Options for Adoptions from Latin America

12
Aug

latin america adoptionIn light of the recent limitation on international adoptions from Columbia, we have been noticing an increased interest in our Nicaragua adoption program as well as our upcoming program in Mexico. As of July 15, 2013, the Central Authority in Columbia called the Columbian Institute for Family Welfare (ICBF) is no longer accepting adoption applications from non-Columbian citizens living abroad who are requesting to be matched with a child under 6 years and 11 months old or unless the child is considered to have special needs by ICBF. This is a significant change for the adoption program from Columbia, which has become a popular sending country in international adoption, placing 194 Columbian children with US citizen parents in 2012.

Columbia has been considered to be one of the most stable options for international adoption from Latin America due to its status as a Hague Convention county. For prospective parents considering international adoption, whether a country has signed on to the Hague Convention or not, may be one factor to consider in deciding which country to adopt from. There are pros and cons to selecting a Hague Convention country versus and non-Hague country. Some of the great benefits of adopting from Hague countries, like Columbia, are that the process is generally more stable and predictable. The Hague country must establish a Central Authority that is charged with overseeing the adoption process in the country. In addition, Hague countries are required to provide more information about the child’s social and medical history at the time of referral. This additional information can be a great benefit when considering if a referred child is the right fit for your family.

While there are definite benefits to adopting from a Convention country, there are also some general cons. Adoptions from Convention countries tend to take longer (due to the increased procedural requirements) and children are often referred at older ages. Children are often matched at older ages from Convention countries because part of the Hague Convention’s goal is to place a priority on domestic adoption, so that the child can remain in their country of birth and have a permanent family. In an effort to further this goal, many Hague Convention countries have established registries (or a similar process) requiring that a child remain on that registry for a specified period of time prior to being referred to prospective adoptive parents in another country. This is what we are seeing in Columbia now, as children from this country will effectively not be matched with parents until they are 7 years old and older. This change may cause families seeking to adopt from Latin America to select a different country program.

Many families feel drawn to adopt from Latin America because they have Latin American family members, are already connected to the culture, have traveled to the country and fell in love with the people (and who wouldn’t fall in love with Latin American culture!) and others have adopted from Guatemala and would like to adopt again from another Latin American country. Another reason to adopt from Latin America (though not one I hear often from parents) is the actual proximity from the US to Latin America. This close connection to your child’s country of origin will allow for more frequent trips to stay connected to the child’s country and culture throughout their lifetime. For families seeking to adopt a child under 7 years of age from Latin America due to any of the above-mentioned reasons or for any reason at all, Nicaragua and Mexico may be great country program options for those families.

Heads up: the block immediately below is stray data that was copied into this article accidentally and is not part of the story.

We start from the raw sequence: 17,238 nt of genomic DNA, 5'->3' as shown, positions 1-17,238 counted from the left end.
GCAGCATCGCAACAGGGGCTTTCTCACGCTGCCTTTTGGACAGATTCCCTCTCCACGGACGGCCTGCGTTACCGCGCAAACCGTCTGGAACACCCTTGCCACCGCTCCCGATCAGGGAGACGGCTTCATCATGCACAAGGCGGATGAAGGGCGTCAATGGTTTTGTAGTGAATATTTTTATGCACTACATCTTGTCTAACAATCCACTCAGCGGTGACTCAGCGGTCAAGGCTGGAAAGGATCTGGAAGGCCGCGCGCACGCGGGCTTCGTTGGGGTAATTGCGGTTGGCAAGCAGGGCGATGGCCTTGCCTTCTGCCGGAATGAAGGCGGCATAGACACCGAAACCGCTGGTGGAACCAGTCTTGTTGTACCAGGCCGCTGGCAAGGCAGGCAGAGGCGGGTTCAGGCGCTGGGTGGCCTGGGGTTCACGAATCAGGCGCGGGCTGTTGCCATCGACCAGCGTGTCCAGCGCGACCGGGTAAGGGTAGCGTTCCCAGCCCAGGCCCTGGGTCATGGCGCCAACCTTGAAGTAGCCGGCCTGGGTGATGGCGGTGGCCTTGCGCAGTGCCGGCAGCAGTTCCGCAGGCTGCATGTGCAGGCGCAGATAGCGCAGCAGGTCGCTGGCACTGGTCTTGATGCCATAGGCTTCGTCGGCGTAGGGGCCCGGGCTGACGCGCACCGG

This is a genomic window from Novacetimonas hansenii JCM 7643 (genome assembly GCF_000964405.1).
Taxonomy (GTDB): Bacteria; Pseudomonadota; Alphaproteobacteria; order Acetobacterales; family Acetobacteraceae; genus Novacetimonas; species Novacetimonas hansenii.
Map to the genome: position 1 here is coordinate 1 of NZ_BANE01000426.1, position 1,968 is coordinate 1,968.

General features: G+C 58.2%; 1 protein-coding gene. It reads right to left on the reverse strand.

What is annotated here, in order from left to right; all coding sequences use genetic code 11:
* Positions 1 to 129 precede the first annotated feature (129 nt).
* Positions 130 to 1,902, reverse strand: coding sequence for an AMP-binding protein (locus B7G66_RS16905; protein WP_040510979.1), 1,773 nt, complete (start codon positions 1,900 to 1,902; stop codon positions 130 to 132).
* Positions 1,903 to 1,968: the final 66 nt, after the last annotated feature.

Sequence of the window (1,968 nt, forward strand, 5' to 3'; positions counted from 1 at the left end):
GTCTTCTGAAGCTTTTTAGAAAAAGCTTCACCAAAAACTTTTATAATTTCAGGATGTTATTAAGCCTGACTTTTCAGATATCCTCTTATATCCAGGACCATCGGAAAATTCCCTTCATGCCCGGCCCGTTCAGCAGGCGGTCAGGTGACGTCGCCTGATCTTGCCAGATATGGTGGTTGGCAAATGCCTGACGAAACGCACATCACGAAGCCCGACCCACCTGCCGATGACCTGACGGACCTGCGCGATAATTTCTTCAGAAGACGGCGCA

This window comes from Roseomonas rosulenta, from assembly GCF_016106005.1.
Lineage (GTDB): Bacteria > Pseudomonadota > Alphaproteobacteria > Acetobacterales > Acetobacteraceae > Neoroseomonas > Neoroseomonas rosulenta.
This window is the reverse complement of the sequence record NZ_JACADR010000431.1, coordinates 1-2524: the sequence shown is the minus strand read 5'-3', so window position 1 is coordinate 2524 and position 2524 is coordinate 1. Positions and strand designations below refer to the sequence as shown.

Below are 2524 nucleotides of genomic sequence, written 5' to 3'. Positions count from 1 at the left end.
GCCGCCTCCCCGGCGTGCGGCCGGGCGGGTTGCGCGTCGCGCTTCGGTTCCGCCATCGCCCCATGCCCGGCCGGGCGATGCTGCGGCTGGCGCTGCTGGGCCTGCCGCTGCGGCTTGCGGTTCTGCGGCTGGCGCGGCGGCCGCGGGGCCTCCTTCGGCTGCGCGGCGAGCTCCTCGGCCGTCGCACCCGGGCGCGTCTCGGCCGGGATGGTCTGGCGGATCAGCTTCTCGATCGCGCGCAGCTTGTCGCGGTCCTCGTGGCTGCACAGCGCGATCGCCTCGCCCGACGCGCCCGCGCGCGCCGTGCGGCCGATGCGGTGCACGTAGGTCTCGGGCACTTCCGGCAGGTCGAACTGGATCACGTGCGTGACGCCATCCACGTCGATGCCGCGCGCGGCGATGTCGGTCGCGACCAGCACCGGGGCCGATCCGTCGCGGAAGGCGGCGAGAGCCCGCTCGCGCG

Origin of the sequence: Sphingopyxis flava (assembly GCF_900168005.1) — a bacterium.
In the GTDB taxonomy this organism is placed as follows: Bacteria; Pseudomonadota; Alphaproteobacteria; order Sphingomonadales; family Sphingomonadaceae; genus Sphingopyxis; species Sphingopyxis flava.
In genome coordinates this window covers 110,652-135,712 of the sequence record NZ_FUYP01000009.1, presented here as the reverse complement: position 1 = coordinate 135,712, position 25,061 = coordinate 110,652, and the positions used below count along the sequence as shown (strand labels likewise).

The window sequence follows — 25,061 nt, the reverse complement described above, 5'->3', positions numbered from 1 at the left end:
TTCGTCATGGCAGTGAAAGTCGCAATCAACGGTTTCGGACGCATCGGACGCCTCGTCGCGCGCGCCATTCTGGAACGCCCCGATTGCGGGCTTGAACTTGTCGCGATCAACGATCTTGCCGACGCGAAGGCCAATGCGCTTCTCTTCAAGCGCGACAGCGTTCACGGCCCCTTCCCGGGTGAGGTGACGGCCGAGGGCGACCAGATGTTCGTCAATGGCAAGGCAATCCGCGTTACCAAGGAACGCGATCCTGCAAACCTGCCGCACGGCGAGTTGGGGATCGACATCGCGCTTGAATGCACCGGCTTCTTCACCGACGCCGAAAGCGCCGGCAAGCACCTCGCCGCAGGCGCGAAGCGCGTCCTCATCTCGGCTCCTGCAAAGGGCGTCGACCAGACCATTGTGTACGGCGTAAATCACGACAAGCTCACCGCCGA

Nicaragua is a non-convention country program. Nicaragua does not have the requirement that a child remain on a registry for any specified period of time before being matched with parents internationally. Children from Nicaragua have been matched and placed with families at a much younger age than many other international adoption programs. Over the past year or so, we have seen families matched with children who were 2 years old, 9 months old, 3 year old, 3 week old, 5 year old and 7 year old children. In Nicaragua, parents are able to specify that they are looking for a younger child 3 years old and younger. However, it is important to note that wait times to receive a referral may increase when parents request to be matched with a child as young as possible.

Mexico is a Hague Convention country option in Latin America, which offers the safeguards and predictability of other Hague Convention countries. Children from Mexico will be able to be matched with parents under the age of 7, as Mexico will match children 5 years old and older or children with special needs (what is considered a special need will be defined within each Mexican state). MLJ excited to be one of only 6 agencies in the US approved to provide adoption services from Mexico.

Whether seeking out a Hague Convention country or a non-Hague country because you are looking to be matched with a younger child, adoption from Latin America may be a great option for your family.

Photo Credit: subcomandanta

For more information on MLJ’s Latin American adoption programs, please click here.

Nicole Skellenger works as MLJ Adoptions’ Chief Executive Officer and Adoption Attorney. Nicole has spent time in orphanages with children who have nothing and are desperate for affection and has committed herself to using her skills to create better futures for these deserving children.